7. What if my family/ my student is not comfortable with taking the PSAT on January 26th? 

    1. First of all, I hear you and understand your concern during this unprecedented time. I just got off the phone with the National Merit representative and there is an option for an alternative entry for students to qualify for the National Merit Scholarship. In lieu of your student's PSAT scores, they can submit SAT scores (taken between August 2020-June 2021) and must submit the request form by April 1, 2021. Please see more information on this here. 

    2. Will SRVUSD be offering an in-person SAT?

      1. Please note SRVUSD will NOT be offering an in-person SAT exam  in the 2021 school year, you can find other test sites on SAT.org.  If you really want to qualify for the National Merit your best chance is taking the PSAT exam on Jan 26th. 

  8. What safety protocols is SRVUSD taking during this test? 

    1. First and foremost, the safety of all of our SRVUSD families is our top priority. When the SAT team and I prepared for the seniors to take the exam in October, all of the rooms were disinfected and sanitized before & after the exam and we had 14 students with 1 proctor in each room. We measured each desk beforehand to make sure that each student was 6 feet away from another student. All students were required to wear a mask throughout the entirety of being on campus and hand sanitizer was provided in every room upon entering. We also ensured that students remain 6 feet away from students (as well as a staggered time) as they entered and exited their classroom. We will be following similar protocols as well as any updated ones that we hear from the CDC and will keep the community updated on this matter.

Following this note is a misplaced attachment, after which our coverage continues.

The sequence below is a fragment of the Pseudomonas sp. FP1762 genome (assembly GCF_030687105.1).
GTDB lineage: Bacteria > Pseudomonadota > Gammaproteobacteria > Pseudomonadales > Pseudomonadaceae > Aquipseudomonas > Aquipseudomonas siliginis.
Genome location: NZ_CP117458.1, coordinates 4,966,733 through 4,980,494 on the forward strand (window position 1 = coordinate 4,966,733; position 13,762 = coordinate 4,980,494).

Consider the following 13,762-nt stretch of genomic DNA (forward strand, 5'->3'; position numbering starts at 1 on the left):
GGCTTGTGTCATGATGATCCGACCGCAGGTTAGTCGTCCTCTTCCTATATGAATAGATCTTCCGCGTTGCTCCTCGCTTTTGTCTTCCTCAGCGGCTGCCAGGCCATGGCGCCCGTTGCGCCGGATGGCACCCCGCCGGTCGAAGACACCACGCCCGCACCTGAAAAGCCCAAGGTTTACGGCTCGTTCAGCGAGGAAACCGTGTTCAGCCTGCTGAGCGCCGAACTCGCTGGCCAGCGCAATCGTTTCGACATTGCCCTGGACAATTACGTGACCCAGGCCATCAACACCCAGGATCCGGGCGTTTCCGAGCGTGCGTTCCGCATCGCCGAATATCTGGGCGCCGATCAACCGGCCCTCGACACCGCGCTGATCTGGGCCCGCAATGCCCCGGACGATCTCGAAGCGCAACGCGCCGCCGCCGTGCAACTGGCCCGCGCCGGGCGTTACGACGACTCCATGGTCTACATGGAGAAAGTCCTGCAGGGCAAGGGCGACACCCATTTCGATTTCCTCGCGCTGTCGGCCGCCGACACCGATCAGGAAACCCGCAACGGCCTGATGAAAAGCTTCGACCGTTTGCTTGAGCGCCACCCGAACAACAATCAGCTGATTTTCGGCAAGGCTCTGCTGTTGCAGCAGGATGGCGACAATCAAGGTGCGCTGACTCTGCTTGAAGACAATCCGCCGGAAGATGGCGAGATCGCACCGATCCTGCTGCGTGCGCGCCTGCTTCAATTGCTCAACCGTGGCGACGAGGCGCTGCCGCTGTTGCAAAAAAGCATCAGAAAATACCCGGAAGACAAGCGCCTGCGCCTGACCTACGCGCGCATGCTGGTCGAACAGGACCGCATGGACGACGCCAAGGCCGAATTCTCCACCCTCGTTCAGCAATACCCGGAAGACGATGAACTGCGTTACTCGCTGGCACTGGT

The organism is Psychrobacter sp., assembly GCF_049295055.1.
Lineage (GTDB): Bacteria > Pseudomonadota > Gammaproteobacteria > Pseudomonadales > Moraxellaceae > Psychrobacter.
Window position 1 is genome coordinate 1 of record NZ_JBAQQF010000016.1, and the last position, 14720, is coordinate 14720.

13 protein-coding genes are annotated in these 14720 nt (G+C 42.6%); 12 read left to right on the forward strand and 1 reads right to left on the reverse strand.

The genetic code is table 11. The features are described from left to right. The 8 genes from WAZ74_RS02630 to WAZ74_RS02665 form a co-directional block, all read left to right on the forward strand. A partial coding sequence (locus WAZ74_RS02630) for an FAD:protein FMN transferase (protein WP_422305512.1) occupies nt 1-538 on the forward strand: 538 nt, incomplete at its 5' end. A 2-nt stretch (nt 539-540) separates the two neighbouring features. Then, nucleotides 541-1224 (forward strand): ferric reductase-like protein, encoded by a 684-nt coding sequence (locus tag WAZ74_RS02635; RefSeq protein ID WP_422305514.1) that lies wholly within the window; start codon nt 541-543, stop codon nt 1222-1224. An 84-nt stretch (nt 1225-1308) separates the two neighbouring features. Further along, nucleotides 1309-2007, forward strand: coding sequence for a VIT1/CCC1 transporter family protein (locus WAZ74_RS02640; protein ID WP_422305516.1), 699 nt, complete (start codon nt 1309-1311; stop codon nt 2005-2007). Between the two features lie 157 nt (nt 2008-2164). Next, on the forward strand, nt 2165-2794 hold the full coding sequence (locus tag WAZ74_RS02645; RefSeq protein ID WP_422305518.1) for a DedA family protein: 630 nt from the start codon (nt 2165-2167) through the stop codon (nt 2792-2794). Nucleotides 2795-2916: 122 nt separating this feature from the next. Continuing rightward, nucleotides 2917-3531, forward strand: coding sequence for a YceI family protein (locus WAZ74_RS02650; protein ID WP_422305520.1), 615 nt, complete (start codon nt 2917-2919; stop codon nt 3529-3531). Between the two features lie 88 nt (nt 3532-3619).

9. How do I know if my student has been registered for the test? 

    1. Unfortunately, a lot of you have let me know that you have not received confirmation emails sent to your email. I personally cannot edit this in google docs but if you email me, I have viewing access and can confirm whether or not your student is registered. 

  10. Accommodations for the PSAT?

    1. Only students who are pre-approved by The College Board Services for Students with Disabilities division will receive accommodations on their PSAT School Day exam as per the regulations set forth by the College Board. If you have not been approved by the College Board, please say “no” in the accommodations section of the google forms document. 

  11. Can I register after the deadline has passed?

    1. No, unfortunately you cannot - the deadline to register is THIS Sunday, January 10th, 2021. There will be no late adds. 

Updated on 1/12/2021

 

 

10th Grade

(Official) Practice ACT in April – 

AP Exam in May

11th Grade

 

AP Exam in May

Take Official SAT with writing or ACT with writing if completing Algebra 2 or higher math (late winter/spring depending on math course the student is currently taking)

SAT Subject testing, if applying to UC caliber schools (late spring)

CAASPP/EAP testing in Spring

12th Grade

Take Official SAT with writing or ACT with writing (between August – Dec.) – be aware of specific college testing deadlines (Nov./Dec.)

AP Exam in May

Community College Math/English Assessments in March/April